I’m originally from Southern California, and I went to University of Pennsylvania in Philadelphia for my PhD. I came to Stanford as a postdoc in the Baker Lab in late 2012, where I began work on reprogramming somatic cells using the Xenopus laevis oocyte. The oocyte reprograms cells efficiently and rapidly, but little is know about the factors that reprogram foreign nuclei. To define how the oocyte reprograms nuclei, I have characterized both proteins and transcripts within the oocyte. Current work is focused on profiling the chromatin state of the oocyte and the nuclei being reprogrammed. When I’m not in lab, I like hiking in the redwoods, hanging out at the beach and bike riding with my family.
Andrea WillsPostdoctoral Scholar
I spend a lot of my time puzzling over some big questions. Why do humans have such limited regeneration capacities, when other vertebrates like amphibians are readily able to regenerate structures like the heart, spinal cord, or limbs? Is regeneration of these tissues in amphibians basically a recapitulation of embryonic patterning events? What are the events in early embryogenesis that ultimately govern whether a cell will differentiate into one tissue like liver, while neighboring cells instead become another tissue like heart? I tackle these questions using a combination of genomics and embryology in the frog Xenopus tropicalis. I have been using genomics and transcriptomics approaches to identify how transcription factors interface with chromatin modifications during early embryogenesis to drive cell differentiation. More recently, I have applied these approaches to understand how chromatin and gene expression are remodeled during regeneration, and how these processes compare to early embryogenesis.
Outside of these puzzles, I spend my time running, reading old science fiction, and honing my toddler-wrangling skills.
Keyla Badillo-RiveraGraduate Student
I am interested in how different aspects of gene regulation alter placental tissue differentiation and function, and how that affects fetal development and puts the mother in risk. For this, I’m studying both mouse models and human cohorts. Right now, I am particularly looking at factors that affect the invasiveness of the placenta, such as endoreplication in trophoblast giant cells in mice, and previous uterine damage in humans.
Outside of lab, I mainly enjoy staying active. I’ve been dancing salsa for 6 years, and I am currently the director of Los Salseros de Stanford. I recently found a new hobby in rock climbing, and I love just being outdoors and enjoying the sun.
Jessica ChangGraduate Student
Since my time in the Baker Lab, I have been deeply engrossed in the remarkable capacity for Xenopus tropicalis tadpoles to regenerate. I am broadly interested in understanding how collections of genes interact over such a developmental time series. As such, I have been involved in utilizing large scale sequencing approaches to systematically identify and characterize patterns of activity that may characterize key biological processes involved in regeneration.
Outside of lab, I’m a huge fan of photography, tennis, and
really incredible reality television!
Eduardo Gonzalez-MaldonadoGraduate Student
Hi, I’m Eduardo!
I am interested in how major developmental pathways such as the Nodal signaling pathway diversify their downstream effects on gene activation and morphogenesis using a limited amount of effectors depending on different developmental contexts. In Xenopus, the Nodal signaling pathway is involved in specification of mesendoderm, gastrulation and left-right asymmetry. Several Nodal ligands act through type I and type II receptors, resulting in phosphorylation and activation of receptor-activated SMADs. Once activated, the SMADs enter the nucleus and associate with other binding partners such as FOXH1, E2A and HEB, which modify the affinity of the SMAD complex for different sites in the genome. Currently, I am using ChIP-Seq to assess changes in the occupancy of SMAD binding sites in the genome after individual knockdown of Nodal ligands and SMAD binding partners like E2A. Research suggests that changes in the kinetics of SMAD shuttling between cellular compartments results in differential gene expression. Along with Andrea Wills, I am planning to use GFP fusion and bimolecular fluorescence complementation experiments to study the effects or different Nodal ligands on the shuttling of SMADs and their binding partners between the cytoplasm and the nucleus.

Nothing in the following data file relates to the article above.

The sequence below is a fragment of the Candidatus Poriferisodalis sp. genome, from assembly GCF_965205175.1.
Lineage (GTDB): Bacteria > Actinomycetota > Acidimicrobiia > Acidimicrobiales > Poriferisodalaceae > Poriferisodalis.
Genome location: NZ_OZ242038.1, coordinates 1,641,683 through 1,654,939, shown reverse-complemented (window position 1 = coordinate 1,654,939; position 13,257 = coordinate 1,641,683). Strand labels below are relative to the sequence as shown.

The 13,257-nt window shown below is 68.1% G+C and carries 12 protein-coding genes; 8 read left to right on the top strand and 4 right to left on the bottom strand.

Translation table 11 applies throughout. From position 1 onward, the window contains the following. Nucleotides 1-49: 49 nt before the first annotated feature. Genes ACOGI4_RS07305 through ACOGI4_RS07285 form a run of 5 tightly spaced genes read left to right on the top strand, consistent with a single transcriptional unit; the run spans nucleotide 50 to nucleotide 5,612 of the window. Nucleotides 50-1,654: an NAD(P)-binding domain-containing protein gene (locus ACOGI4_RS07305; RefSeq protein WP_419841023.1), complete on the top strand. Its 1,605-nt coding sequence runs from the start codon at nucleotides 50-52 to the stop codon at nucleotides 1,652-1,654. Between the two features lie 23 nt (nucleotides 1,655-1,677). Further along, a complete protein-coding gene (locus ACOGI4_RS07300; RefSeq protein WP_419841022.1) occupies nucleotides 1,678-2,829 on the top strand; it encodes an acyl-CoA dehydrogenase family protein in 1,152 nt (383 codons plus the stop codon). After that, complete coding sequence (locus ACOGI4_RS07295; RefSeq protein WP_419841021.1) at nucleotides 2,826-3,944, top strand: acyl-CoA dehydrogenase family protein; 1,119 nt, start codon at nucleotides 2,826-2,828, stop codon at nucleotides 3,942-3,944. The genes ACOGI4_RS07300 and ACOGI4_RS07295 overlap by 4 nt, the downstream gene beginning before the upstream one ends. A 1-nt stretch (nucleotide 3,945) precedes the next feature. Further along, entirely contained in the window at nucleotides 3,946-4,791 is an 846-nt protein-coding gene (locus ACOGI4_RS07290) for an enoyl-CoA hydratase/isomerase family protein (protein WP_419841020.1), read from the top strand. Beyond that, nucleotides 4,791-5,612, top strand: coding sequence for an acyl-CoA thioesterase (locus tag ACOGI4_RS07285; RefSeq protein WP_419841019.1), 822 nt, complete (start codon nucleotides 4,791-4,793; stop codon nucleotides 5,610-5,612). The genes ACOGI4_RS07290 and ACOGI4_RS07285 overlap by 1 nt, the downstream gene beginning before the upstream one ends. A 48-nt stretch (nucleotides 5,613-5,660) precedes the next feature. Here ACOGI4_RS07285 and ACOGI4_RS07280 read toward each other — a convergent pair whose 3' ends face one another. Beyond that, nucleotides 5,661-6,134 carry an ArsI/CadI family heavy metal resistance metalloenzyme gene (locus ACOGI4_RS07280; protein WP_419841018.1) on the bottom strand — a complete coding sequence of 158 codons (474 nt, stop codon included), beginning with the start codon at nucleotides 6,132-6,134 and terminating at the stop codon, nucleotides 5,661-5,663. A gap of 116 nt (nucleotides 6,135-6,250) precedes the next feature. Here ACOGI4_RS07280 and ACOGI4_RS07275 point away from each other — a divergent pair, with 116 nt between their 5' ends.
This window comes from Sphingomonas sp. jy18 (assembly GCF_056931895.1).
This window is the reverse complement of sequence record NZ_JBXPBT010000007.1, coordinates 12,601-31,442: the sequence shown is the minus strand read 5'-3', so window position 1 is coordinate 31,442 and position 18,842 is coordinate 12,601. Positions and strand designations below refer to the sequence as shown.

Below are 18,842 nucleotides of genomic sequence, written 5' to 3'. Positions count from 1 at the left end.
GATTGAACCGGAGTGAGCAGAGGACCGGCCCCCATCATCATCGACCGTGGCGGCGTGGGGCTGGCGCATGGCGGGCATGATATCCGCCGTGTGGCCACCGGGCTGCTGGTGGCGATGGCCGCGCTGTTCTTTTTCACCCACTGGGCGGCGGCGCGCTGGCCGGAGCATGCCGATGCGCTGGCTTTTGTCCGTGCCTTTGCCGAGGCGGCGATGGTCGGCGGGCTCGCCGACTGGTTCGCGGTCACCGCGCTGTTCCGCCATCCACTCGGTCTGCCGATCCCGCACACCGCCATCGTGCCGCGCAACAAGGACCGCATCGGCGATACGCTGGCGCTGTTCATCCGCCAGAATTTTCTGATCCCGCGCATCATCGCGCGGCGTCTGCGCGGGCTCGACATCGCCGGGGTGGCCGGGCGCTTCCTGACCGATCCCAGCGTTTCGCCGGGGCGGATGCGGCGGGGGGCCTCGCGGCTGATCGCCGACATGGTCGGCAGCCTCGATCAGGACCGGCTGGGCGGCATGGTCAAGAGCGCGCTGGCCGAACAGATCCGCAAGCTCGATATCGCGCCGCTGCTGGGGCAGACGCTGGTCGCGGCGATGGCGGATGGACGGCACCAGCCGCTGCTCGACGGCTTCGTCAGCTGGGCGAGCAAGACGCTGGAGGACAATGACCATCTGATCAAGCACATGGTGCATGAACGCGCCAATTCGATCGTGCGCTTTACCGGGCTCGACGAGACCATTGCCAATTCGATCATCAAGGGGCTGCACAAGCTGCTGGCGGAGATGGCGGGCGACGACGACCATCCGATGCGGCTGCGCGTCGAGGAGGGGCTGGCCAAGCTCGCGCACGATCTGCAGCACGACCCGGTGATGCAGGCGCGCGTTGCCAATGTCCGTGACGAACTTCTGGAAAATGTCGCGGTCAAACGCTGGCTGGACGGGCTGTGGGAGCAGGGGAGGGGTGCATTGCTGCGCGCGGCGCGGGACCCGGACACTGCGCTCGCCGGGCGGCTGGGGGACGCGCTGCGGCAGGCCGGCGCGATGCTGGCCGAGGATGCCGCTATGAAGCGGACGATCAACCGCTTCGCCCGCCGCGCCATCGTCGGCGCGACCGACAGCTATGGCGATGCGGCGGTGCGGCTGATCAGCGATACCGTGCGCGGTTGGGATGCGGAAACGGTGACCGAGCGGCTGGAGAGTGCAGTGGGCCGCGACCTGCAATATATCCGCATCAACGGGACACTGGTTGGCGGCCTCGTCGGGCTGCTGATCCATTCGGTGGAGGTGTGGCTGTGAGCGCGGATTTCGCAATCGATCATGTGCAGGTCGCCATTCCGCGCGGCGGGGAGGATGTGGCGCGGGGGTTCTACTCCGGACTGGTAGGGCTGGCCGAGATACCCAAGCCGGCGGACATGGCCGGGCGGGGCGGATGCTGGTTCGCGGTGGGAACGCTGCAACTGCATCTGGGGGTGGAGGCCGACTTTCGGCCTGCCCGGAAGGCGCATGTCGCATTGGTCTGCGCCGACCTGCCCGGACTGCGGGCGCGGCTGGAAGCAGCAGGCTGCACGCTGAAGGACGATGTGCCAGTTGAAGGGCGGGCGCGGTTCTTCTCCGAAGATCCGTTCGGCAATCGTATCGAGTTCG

Michael GuernseyGraduate Student
I am interested in the genetic and developmental basis of adaptation in vertebrates. The placenta makes a fascinating case study in this context as this single organ displays a stunning amount of diversity in both form and function among mammals. Since joining the Baker lab I have been working on understanding the gene expression dynamics that underlie the maintenance of the Tamar wallaby placenta, a unique short-lived marsupial placenta.
What most people don’t realize is that the placenta is not an adaptation unique to mammals, but is also present in many fish and reptile species. Among these species the fish genus Poeciliopsis is particularly exciting because the placenta has evolved multiple times independently in this lineage. This allows us to ask whether the genes required for placenta establishment are the same or similar, implying molecular convergence, or whether evolution can use many different molecular mechanisms to achieve a similar adaptation. This is not possible in mammals where the placenta has evolved a single time. As we learn more I hope to understand whether the molecular phenomenon that shape mammalian placenta biology are also present in fish placentas (i.e. transposable elements, genomic imprinting, and variable ploidy).
Chris KaelinBarsh Lab Member
Hi, I’m Chris!
Hermie ManuelBarsh Lab Member
Hi, I’m Hermie!
Kelly McGowanBarsh Lab Member
Hi, I’m Kelly!